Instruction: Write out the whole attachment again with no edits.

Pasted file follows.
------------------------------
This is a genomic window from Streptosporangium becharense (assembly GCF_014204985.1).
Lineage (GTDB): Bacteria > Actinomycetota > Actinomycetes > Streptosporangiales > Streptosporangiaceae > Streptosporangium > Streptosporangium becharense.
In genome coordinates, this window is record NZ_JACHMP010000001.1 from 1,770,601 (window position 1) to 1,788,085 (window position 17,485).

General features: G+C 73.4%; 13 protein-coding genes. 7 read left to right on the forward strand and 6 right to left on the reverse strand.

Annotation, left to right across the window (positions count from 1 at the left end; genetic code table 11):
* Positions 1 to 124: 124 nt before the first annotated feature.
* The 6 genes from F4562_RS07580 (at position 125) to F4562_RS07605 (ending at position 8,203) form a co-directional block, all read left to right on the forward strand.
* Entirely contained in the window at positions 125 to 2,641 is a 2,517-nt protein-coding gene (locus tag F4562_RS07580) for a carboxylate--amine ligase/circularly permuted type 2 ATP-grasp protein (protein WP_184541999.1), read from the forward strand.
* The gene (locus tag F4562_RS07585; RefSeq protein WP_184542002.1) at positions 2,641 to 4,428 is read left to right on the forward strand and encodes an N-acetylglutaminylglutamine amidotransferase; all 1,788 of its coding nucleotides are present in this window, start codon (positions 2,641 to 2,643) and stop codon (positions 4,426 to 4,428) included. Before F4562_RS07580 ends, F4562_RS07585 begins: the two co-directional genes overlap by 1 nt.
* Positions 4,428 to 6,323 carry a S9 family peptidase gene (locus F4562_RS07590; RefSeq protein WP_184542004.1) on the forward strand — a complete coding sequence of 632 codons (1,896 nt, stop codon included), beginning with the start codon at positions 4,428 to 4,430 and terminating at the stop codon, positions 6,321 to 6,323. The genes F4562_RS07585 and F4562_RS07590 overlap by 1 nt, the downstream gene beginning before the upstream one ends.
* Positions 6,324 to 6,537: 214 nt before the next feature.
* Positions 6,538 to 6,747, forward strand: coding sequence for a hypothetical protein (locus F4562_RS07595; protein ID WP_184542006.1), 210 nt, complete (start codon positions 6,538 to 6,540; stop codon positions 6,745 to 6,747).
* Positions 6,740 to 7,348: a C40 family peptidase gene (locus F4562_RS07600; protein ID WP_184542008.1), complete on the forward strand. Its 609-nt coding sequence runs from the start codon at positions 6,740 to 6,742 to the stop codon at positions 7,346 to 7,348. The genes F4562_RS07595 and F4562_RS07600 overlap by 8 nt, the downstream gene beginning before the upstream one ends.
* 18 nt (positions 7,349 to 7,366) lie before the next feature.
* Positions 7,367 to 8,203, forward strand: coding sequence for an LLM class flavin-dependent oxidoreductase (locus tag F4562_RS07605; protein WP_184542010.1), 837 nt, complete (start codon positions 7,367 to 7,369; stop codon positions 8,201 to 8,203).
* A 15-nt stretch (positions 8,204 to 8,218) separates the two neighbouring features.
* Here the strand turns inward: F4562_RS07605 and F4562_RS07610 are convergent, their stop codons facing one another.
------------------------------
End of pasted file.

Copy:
This is a genomic window from Streptosporangium becharense (assembly GCF_014204985.1).
Lineage (GTDB): Bacteria > Actinomycetota > Actinomycetes > Streptosporangiales > Streptosporangiaceae > Streptosporangium > Streptosporangium becharense.
In genome coordinates, this window is record NZ_JACHMP010000001.1 from 1,770,601 (window position 1) to 1,788,085 (window position 17,485).

General features: G+C 73.4%; 13 protein-coding genes. 7 read left to right on the forward strand and 6 right to left on the reverse strand.

Annotation, left to right across the window (positions count from 1 at the left end; genetic code table 11):
* Positions 1 to 124: 124 nt before the first annotated feature.
* The 6 genes from F4562_RS07580 (at position 125) to F4562_RS07605 (ending at position 8,203) form a co-directional block, all read left to right on the forward strand.
* Entirely contained in the window at positions 125 to 2,641 is a 2,517-nt protein-coding gene (locus tag F4562_RS07580) for a carboxylate--amine ligase/circularly permuted type 2 ATP-grasp protein (protein WP_184541999.1), read from the forward strand.
* The gene (locus tag F4562_RS07585; RefSeq protein WP_184542002.1) at positions 2,641 to 4,428 is read left to right on the forward strand and encodes an N-acetylglutaminylglutamine amidotransferase; all 1,788 of its coding nucleotides are present in this window, start codon (positions 2,641 to 2,643) and stop codon (positions 4,426 to 4,428) included. Before F4562_RS07580 ends, F4562_RS07585 begins: the two co-directional genes overlap by 1 nt.
* Positions 4,428 to 6,323 carry a S9 family peptidase gene (locus F4562_RS07590; RefSeq protein WP_184542004.1) on the forward strand — a complete coding sequence of 632 codons (1,896 nt, stop codon included), beginning with the start codon at positions 4,428 to 4,430 and terminating at the stop codon, positions 6,321 to 6,323. The genes F4562_RS07585 and F4562_RS07590 overlap by 1 nt, the downstream gene beginning before the upstream one ends.
* Positions 6,324 to 6,537: 214 nt before the next feature.
* Positions 6,538 to 6,747, forward strand: coding sequence for a hypothetical protein (locus F4562_RS07595; protein ID WP_184542006.1), 210 nt, complete (start codon positions 6,538 to 6,540; stop codon positions 6,745 to 6,747).
* Positions 6,740 to 7,348: a C40 family peptidase gene (locus F4562_RS07600; protein ID WP_184542008.1), complete on the forward strand. Its 609-nt coding sequence runs from the start codon at positions 6,740 to 6,742 to the stop codon at positions 7,346 to 7,348. The genes F4562_RS07595 and F4562_RS07600 overlap by 8 nt, the downstream gene beginning before the upstream one ends.
* 18 nt (positions 7,349 to 7,366) lie before the next feature.
* Positions 7,367 to 8,203, forward strand: coding sequence for an LLM class flavin-dependent oxidoreductase (locus tag F4562_RS07605; protein WP_184542010.1), 837 nt, complete (start codon positions 7,367 to 7,369; stop codon positions 8,201 to 8,203).
* A 15-nt stretch (positions 8,204 to 8,218) separates the two neighbouring features.
* Here the strand turns inward: F4562_RS07605 and F4562_RS07610 are convergent, their stop codons facing one another.